Remarkable Class of 2022 graduate Deborah Phillips founded Block Love Charlotte to feed the homeless
When Deborah Phillips first pulled onto Martin Luther King Jr. Drive in 1992, she didn’t expect it would take her 30 years to leave.
Phillips, who recently graduated with an Interdisciplinary Studies degree, says she always wanted to study at an HBCU. Childhood experiences on campus made Winston-Salem State University her first choice. She says the support she received from the university throughout her journey made her want to stay.
Life took Phillips on a few turns. She took at least three breaks away from her studies to raise children, care for her family and serve her community. “That ‘Enter to Learn, Depart to Serve’ resonated with me even before receiving my degree. It's just something always here with me because even when I was a student in my earlier years, we knew that we were there to learn something so that we could take it back out into our communities and make a difference,” Phillips said. Phillips is the founder of a Non-Profit Organization called Block Love Charlotte. The group works to provide meals and resources to people experiencing homelessness.
Her passion for helping people experiencing homelessness is personal. She herself experienced homelessness while studying at WSSU in 1995.
In 2020, Phillips planned to return to the university, but after noticing the growing number of people needing help during the pandemic, she put her desires aside, quit her job, and operated Block Love Charlotte full time. “We set a precedent here, we served every single day, for two years straight. We filled our houses community and beyond.” Phillips said. With the help of donations and volunteers, Phillips served more than 20,000 meals in one year. She says she couldn’t have done it without her Ram Family. “Winston-Salem State alumni have been a huge support. We didn't have Homecoming, so we did HBCU Days on what I call the block. Winston-Salem State showed up in big numbers,” Phillips said.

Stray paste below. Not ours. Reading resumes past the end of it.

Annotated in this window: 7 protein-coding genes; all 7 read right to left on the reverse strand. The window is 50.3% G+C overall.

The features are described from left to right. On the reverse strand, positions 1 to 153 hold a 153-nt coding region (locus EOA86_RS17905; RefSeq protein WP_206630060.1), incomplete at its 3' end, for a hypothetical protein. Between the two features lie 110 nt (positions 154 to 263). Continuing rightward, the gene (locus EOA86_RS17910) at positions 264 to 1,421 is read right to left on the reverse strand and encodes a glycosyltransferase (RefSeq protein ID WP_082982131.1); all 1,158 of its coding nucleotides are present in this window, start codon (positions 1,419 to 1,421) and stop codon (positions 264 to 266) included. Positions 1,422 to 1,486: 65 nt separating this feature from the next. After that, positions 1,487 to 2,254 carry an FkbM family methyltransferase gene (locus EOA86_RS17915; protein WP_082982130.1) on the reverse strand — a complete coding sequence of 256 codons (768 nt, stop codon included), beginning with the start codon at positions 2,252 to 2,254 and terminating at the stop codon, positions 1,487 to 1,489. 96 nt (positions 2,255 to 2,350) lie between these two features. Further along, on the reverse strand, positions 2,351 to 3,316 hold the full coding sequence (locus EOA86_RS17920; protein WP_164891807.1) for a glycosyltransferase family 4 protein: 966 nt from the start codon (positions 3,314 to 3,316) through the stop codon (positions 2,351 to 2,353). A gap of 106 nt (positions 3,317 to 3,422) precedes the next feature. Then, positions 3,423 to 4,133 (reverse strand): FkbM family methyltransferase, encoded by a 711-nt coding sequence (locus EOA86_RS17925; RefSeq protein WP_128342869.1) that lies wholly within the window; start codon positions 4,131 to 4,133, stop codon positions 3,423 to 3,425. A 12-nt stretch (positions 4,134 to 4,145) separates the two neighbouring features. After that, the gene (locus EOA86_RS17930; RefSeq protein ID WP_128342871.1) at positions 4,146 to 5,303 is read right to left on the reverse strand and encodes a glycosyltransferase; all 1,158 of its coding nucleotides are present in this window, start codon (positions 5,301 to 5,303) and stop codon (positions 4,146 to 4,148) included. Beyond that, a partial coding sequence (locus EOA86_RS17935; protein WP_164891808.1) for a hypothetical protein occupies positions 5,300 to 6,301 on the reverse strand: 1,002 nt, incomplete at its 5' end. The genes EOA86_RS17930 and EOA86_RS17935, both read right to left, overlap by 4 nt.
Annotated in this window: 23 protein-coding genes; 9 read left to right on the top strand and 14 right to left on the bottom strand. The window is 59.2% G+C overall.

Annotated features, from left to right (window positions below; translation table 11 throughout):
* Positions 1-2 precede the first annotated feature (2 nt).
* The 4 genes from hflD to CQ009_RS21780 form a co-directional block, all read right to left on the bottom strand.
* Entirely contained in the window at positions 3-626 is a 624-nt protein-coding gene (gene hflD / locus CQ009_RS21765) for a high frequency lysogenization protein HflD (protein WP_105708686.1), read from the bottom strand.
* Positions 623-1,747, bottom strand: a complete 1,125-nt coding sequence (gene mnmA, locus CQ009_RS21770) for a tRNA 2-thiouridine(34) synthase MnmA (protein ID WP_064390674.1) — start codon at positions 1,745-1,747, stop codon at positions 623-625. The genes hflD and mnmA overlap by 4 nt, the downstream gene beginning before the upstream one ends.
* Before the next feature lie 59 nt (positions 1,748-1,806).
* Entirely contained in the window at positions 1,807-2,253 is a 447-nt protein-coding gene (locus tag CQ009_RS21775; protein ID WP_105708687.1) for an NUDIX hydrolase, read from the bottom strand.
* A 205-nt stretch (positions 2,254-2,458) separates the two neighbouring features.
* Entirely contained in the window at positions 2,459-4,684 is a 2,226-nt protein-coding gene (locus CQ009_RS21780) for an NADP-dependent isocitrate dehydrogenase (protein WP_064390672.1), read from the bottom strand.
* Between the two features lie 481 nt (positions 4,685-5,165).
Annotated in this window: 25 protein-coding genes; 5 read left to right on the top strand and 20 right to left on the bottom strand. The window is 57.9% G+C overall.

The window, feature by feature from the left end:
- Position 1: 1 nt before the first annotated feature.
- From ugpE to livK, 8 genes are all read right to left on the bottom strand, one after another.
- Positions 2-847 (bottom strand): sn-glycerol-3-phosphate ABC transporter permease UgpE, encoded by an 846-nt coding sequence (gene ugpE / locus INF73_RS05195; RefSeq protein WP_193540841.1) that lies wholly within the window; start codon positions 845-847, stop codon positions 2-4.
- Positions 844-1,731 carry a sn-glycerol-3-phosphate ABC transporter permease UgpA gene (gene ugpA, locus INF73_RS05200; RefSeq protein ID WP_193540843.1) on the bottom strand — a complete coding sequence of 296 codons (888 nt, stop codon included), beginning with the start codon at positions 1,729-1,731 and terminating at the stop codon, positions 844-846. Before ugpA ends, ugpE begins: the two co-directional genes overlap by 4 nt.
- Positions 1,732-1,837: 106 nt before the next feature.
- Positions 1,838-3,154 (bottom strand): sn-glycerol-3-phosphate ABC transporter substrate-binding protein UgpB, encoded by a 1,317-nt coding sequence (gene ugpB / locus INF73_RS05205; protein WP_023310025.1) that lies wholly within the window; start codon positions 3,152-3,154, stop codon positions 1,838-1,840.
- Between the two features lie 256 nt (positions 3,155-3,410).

The key to Phillips’ success is her ability to see the person beyond their position and treat people like family “A lot of these individuals that we serve every single day look just like us. We should advocate for anybody in that situation, especially those we consider our family.” Phillips understands that there are a variety of factors that lead people to her. That’s why in addition to hot meals, Phillips and her team also help people fill out job applications and secure housing and other necessities. Her United States history professor, Dr. Donna J. Benson, calls Phillips an experienced “social justice social worker.”
“I just want to be an inspiration,” Phillips said. She’s done just that. While Phillips served her community in Charlotte, her daughter earned a degree in social work from WSSU. Her daughter graduated in 2020, but Phillips says while she was a student here, she joined an organization that collected items on campus to support people experiencing homelessness.
Like thousands of students across the country, for Phillips, the classroom looked different when she returned to school. She spent the last year earning her degree behind a computer screen. Phillips says she felt very close to classmates and professors despite the distance, most of whom she has never met. “I've had awesome advisors. The Interdisciplinary Studies Program has been amazing. They understood that I was determined to graduate class of 2022, and they told me exactly what I needed to do to finish and to walk out of here with a degree,” Phillips said.
Life threw a few more curveballs in the final stretch of her studies, “This is a journey that I never thought I would see, ” Phillips said. She never gave up. Dr. Donna Benson, Professor of History, says that determination is an inspiration to her peers. “Phillips is an excellent student with a deep love for humanity; she inspires each of us to do more.” Phillips says her advice to anyone considering returning to college to get a degree is simple, “Pace yourself, take your time, and balance.”